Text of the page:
It is getting harder for academic cheating services to target Australian higher education students with another 100 academic cheating websites blocked.
This is the third time the higher education regulator TEQSA has used protocols with Australia’s major ISPs to disrupt access to websites targeting students studying with an Australian higher education provider.
This brings the number of illegal cheating websites blocked under these protocols to 250 since August 2022.
Cheating websites offer to sell students essays or assignments or accept payment for someone to sit exams on a student’s behalf.
Illegal cheating services threaten academic integrity and expose students to criminals, who often attempt to blackmail students into paying large sums of money.
Blocking these websites seriously disrupts the operations of the criminals behind them.
Analysis shows that after TEQSA began using these protocols in August 2022, web traffic from Australia to illegal cheating services halved in semester 2 2022 (September – November) compared with the same time in 2021.
The Albanese Government is working with the higher education sector to reduce the risk posed by cheating services.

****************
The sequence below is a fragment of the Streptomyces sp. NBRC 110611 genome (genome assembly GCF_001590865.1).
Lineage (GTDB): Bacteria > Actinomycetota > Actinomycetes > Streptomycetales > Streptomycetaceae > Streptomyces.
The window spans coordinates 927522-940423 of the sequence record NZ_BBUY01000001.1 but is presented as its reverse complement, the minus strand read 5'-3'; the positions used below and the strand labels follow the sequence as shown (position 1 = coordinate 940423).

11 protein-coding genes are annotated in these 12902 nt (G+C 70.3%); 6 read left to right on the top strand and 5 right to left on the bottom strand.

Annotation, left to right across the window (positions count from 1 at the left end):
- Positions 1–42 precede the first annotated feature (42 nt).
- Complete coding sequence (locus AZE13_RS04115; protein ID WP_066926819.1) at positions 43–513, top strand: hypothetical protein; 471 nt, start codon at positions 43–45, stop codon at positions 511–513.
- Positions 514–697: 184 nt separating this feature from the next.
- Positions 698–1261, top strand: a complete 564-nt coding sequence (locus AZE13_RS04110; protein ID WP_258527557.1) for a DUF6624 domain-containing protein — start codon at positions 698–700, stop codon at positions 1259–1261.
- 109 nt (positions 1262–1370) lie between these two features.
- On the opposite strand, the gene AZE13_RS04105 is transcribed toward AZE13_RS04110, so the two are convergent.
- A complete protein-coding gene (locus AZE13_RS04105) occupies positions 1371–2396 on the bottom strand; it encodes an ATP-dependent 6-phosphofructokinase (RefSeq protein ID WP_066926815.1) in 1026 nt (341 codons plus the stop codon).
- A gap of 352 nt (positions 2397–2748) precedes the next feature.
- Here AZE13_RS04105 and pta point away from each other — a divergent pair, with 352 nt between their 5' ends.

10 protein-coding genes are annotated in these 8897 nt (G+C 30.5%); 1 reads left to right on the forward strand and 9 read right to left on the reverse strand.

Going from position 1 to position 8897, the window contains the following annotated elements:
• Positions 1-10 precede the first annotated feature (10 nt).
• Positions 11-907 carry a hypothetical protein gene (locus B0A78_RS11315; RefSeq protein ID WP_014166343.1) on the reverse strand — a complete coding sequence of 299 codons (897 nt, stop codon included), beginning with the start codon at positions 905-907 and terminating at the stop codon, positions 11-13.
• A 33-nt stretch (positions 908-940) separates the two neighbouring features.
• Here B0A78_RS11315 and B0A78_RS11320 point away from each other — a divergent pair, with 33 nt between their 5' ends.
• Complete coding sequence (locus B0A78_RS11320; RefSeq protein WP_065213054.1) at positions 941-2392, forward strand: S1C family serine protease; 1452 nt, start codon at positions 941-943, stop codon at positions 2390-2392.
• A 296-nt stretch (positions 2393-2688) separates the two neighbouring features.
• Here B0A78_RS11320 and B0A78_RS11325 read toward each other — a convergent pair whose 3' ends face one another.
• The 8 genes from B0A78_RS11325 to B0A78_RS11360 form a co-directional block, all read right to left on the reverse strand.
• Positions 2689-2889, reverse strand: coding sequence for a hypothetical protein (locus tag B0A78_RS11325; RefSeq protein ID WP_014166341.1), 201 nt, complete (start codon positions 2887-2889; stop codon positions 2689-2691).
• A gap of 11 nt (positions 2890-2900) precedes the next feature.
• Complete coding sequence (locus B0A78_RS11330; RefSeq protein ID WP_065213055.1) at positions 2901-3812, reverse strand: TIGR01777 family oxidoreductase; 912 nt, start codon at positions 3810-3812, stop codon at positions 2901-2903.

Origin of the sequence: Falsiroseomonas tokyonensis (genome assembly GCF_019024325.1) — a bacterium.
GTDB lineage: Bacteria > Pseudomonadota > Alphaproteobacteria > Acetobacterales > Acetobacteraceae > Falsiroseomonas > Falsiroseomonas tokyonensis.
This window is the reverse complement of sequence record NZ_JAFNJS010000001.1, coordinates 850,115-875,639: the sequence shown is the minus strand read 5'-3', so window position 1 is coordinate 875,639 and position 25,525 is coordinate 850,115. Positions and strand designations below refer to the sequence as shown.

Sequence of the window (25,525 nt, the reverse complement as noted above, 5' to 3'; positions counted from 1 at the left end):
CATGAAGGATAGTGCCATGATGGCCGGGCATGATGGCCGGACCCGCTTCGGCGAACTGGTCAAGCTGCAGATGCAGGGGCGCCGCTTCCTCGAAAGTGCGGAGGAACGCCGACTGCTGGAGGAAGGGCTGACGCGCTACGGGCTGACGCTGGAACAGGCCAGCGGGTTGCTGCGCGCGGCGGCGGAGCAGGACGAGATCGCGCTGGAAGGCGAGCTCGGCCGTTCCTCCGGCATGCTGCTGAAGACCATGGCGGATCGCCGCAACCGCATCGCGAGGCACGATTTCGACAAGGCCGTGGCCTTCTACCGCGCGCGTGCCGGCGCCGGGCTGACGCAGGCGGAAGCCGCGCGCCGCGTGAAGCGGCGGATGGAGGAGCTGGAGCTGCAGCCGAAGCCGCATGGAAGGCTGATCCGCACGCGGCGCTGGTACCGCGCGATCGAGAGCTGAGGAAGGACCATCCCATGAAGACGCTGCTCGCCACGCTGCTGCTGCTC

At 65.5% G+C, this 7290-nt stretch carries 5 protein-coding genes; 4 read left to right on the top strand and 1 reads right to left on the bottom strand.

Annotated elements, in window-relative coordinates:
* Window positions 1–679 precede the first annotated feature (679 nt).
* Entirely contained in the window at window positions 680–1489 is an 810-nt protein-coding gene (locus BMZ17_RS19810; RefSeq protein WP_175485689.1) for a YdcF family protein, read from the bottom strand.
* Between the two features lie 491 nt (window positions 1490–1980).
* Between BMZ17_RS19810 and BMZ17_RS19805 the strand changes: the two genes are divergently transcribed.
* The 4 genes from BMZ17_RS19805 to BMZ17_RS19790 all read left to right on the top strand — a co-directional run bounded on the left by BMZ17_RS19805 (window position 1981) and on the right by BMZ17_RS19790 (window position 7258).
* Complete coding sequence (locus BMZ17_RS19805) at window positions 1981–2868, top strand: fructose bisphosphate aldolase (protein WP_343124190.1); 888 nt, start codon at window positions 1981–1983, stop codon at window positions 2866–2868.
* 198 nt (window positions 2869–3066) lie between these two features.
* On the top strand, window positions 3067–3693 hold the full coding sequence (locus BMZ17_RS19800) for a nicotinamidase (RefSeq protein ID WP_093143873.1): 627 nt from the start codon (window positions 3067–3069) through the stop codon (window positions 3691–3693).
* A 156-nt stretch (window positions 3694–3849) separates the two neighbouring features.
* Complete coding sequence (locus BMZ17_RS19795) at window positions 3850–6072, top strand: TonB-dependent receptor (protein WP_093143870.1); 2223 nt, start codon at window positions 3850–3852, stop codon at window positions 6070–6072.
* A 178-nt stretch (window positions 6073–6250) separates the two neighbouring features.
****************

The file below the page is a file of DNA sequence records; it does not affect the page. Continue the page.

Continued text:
Australia’s anti-cheating laws make it illegal to provide or promote academic cheating services. Penalties include up to 2 years in prison and fines of up to $110,000.
Students who are found to engage in cheating are subject to their institution’s disciplinary penalties.
In addition to TEQSA’s enforcement action and work with providers and international partners to share intelligence, the agency has also developed a range of resources for students and staff.
These include advice on avoiding cheating services for students and a new training course to upskill academics and staff within institutions to deter, detect and respond to cases where students outsource work to third parties.
Suspected cheating services can be reported to TEQSA for investigation at www.teqsa.gov.au/cheating